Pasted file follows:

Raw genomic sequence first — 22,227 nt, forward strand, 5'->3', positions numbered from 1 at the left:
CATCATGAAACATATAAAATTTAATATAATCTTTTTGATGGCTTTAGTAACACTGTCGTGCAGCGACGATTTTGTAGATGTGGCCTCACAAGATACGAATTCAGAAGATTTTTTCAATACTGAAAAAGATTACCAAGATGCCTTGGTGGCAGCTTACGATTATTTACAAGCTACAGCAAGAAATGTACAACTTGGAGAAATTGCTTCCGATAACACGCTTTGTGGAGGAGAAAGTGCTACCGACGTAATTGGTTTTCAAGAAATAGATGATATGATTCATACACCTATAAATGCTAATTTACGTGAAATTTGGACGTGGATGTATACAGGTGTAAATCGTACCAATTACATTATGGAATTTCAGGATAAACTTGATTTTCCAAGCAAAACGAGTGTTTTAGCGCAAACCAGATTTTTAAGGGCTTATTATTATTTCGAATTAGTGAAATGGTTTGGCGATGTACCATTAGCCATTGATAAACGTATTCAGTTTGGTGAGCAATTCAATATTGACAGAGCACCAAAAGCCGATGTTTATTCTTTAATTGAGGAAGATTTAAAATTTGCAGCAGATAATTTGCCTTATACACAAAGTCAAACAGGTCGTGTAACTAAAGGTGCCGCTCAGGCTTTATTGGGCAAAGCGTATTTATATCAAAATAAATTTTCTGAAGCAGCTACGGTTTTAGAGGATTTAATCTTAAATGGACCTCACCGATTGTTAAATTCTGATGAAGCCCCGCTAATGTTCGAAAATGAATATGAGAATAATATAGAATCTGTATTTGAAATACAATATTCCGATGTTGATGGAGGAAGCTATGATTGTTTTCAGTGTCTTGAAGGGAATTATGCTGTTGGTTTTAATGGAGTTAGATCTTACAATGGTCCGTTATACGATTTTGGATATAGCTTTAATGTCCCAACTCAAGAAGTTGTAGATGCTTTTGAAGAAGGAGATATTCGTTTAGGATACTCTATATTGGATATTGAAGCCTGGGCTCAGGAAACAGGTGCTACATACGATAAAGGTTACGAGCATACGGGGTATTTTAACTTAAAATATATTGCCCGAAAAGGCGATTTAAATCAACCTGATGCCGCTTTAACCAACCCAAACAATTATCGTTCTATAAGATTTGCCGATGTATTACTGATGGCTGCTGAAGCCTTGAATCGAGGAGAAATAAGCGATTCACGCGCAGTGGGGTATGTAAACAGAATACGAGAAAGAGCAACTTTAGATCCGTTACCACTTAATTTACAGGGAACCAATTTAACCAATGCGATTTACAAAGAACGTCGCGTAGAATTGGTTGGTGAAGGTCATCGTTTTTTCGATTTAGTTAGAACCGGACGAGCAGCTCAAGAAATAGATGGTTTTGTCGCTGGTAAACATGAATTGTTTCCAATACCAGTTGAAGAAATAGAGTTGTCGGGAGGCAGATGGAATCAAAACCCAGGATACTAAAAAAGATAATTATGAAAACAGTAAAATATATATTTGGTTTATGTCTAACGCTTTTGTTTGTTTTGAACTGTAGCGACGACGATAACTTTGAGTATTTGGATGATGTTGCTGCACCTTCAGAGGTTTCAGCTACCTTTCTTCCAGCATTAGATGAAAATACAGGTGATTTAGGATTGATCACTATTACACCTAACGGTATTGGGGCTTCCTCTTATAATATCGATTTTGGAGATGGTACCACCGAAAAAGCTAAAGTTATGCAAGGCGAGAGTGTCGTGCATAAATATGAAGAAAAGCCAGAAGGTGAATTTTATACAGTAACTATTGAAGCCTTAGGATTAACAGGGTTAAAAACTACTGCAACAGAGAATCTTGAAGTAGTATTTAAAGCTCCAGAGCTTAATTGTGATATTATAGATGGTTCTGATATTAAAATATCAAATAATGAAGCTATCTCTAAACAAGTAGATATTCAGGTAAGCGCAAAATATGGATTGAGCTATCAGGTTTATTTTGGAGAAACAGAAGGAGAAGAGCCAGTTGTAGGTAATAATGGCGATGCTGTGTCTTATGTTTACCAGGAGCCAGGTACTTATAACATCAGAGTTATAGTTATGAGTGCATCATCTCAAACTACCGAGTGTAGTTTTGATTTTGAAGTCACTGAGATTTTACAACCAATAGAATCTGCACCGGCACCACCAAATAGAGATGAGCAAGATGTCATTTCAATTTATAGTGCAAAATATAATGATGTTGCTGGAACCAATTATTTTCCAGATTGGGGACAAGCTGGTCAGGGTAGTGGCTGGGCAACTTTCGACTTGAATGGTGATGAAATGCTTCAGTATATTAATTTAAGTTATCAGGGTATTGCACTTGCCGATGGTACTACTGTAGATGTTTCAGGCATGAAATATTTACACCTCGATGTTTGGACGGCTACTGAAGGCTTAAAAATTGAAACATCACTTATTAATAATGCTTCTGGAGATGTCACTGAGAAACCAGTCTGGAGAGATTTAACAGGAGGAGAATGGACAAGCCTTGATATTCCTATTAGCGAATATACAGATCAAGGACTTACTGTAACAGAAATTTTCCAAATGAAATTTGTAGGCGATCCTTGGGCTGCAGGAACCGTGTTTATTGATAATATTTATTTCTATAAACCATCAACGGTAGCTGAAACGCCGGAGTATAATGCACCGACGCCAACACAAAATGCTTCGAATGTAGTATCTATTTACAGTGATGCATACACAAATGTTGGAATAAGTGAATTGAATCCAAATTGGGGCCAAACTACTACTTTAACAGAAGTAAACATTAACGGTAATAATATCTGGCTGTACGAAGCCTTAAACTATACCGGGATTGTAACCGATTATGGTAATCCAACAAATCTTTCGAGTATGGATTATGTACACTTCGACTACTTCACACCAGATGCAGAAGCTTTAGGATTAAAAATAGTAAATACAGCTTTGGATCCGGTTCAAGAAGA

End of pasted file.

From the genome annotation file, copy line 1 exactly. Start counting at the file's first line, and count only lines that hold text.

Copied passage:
Raw genomic sequence first — 22,227 nt, forward strand, 5'->3', positions numbered from 1 at the left: